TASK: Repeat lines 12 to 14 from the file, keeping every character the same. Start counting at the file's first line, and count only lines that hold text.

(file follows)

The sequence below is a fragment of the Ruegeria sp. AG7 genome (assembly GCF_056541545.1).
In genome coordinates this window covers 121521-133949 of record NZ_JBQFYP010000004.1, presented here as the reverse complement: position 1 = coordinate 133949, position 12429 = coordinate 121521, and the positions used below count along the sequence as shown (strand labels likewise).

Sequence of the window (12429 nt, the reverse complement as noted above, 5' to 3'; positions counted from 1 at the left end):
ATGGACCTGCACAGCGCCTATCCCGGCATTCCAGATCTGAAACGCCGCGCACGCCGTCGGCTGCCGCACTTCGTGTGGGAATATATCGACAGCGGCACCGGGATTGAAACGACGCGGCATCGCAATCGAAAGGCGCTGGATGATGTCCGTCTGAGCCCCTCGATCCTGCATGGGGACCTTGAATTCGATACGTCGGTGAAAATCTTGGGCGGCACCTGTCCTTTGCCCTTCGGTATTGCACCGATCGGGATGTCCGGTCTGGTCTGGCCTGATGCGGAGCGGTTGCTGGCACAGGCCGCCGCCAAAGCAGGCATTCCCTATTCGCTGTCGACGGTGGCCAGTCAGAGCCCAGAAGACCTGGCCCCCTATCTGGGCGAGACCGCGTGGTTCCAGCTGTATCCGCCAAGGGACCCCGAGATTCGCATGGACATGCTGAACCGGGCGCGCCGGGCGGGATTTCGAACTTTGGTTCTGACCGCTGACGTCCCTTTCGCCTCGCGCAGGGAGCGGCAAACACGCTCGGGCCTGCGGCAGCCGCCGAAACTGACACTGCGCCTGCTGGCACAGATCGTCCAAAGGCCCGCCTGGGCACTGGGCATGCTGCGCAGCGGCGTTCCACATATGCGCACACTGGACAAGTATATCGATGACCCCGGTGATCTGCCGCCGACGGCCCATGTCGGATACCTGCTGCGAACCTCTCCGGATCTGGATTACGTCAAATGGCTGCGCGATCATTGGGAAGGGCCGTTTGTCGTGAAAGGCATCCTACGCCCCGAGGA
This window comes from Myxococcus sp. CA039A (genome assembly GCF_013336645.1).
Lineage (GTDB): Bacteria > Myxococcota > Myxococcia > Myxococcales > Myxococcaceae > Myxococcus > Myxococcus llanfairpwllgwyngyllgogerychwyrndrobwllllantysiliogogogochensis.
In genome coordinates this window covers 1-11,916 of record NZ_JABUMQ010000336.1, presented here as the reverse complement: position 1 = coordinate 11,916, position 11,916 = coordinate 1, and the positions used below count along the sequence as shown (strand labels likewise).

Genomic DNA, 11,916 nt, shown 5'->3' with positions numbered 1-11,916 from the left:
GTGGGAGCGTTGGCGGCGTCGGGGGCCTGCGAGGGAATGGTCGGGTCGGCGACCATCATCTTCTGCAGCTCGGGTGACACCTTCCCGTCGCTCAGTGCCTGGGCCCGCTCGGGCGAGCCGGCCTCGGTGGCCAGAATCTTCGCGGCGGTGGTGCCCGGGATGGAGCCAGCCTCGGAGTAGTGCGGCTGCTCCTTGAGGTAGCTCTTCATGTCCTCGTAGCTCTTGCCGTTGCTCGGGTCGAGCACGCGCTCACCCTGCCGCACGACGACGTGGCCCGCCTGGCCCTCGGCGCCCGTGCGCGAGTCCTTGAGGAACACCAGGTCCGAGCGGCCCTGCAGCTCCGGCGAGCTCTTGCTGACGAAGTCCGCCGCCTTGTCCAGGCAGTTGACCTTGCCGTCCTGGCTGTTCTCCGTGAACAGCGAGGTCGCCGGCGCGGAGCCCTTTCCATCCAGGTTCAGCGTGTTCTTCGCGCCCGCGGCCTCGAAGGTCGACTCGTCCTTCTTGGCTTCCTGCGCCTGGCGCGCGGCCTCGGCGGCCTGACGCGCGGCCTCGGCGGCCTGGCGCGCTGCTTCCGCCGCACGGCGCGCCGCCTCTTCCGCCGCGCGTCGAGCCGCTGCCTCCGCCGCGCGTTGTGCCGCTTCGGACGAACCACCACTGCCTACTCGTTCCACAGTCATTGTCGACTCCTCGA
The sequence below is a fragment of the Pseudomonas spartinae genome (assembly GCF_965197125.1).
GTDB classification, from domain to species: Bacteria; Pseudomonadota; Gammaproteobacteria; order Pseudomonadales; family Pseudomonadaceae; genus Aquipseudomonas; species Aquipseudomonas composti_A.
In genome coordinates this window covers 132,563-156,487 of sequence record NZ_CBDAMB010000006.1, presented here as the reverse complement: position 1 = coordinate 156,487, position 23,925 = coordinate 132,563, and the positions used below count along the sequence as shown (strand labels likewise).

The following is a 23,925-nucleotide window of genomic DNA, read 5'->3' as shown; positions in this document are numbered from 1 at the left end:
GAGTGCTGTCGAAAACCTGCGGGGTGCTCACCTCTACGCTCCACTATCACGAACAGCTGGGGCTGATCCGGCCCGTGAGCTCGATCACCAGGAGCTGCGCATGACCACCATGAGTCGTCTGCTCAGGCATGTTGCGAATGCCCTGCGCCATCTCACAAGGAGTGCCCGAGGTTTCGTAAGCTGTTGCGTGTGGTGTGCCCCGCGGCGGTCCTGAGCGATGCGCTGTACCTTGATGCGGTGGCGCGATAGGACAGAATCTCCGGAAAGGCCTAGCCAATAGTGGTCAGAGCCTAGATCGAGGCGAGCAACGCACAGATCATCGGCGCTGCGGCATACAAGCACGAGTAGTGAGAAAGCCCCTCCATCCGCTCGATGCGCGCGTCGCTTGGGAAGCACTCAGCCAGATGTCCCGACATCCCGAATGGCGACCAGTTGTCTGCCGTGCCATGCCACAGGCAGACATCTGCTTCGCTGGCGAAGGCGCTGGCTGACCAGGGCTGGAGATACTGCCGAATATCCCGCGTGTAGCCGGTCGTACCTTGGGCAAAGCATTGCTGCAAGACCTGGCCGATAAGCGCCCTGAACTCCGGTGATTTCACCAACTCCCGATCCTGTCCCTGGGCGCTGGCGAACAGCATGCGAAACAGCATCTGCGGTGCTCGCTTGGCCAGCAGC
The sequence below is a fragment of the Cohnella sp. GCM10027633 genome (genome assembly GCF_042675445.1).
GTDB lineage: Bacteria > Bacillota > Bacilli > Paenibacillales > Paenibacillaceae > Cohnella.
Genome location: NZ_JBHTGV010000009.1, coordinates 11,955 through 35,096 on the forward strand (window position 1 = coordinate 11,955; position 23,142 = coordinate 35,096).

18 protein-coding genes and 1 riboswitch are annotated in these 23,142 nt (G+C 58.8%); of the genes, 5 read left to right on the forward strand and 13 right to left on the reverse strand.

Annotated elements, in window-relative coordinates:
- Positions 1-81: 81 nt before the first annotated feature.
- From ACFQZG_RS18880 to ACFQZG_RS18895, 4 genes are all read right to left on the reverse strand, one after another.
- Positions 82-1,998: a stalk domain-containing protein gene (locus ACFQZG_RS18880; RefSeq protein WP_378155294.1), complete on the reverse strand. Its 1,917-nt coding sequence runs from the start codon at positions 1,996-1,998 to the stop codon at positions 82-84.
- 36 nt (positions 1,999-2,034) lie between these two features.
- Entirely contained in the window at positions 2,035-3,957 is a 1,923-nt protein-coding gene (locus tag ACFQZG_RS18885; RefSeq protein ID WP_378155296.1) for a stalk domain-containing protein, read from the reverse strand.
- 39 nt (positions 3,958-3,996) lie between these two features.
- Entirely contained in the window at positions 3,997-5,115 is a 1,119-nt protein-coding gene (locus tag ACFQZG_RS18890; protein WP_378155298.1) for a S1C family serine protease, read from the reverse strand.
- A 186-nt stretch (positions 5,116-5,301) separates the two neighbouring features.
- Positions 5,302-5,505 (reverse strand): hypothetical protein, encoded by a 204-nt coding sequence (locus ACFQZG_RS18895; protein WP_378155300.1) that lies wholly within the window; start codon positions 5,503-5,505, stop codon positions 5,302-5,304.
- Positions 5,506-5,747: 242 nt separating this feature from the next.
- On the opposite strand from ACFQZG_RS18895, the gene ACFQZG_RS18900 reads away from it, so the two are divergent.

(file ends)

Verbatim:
In genome coordinates this window covers 132,563-156,487 of sequence record NZ_CBDAMB010000006.1, presented here as the reverse complement: position 1 = coordinate 156,487, position 23,925 = coordinate 132,563, and the positions used below count along the sequence as shown (strand labels likewise).

The following is a 23,925-nucleotide window of genomic DNA, read 5'->3' as shown; positions in this document are numbered from 1 at the left end:
GAGTGCTGTCGAAAACCTGCGGGGTGCTCACCTCTACGCTCCACTATCACGAACAGCTGGGGCTGATCCGGCCCGTGAGCTCGATCACCAGGAGCTGCGCATGACCACCATGAGTCGTCTGCTCAGGCATGTTGCGAATGCCCTGCGCCATCTCACAAGGAGTGCCCGAGGTTTCGTAAGCTGTTGCGTGTGGTGTGCCCCGCGGCGGTCCTGAGCGATGCGCTGTACCTTGATGCGGTGGCGCGATAGGACAGAATCTCCGGAAAGGCCTAGCCAATAGTGGTCAGAGCCTAGATCGAGGCGAGCAACGCACAGATCATCGGCGCTGCGGCATACAAGCACGAGTAGTGAGAAAGCCCCTCCATCCGCTCGATGCGCGCGTCGCTTGGGAAGCACTCAGCCAGATGTCCCGACATCCCGAATGGCGACCAGTTGTCTGCCGTGCCATGCCACAGGCAGACATCTGCTTCGCTGGCGAAGGCGCTGGCTGACCAGGGCTGGAGATACTGCCGAATATCCCGCGTGTAGCCGGTCGTACCTTGGGCAAAGCATTGCTGCAAGACCTGGCCGATAAGCGCCCTGAACTCCGGTGATTTCACCAACTCCCGATCCTGTCCCTGGGCGCTGGCGAACAGCATGCGAAACAGCATCTGCGGTGCTCGCTTGGCCAGCAGC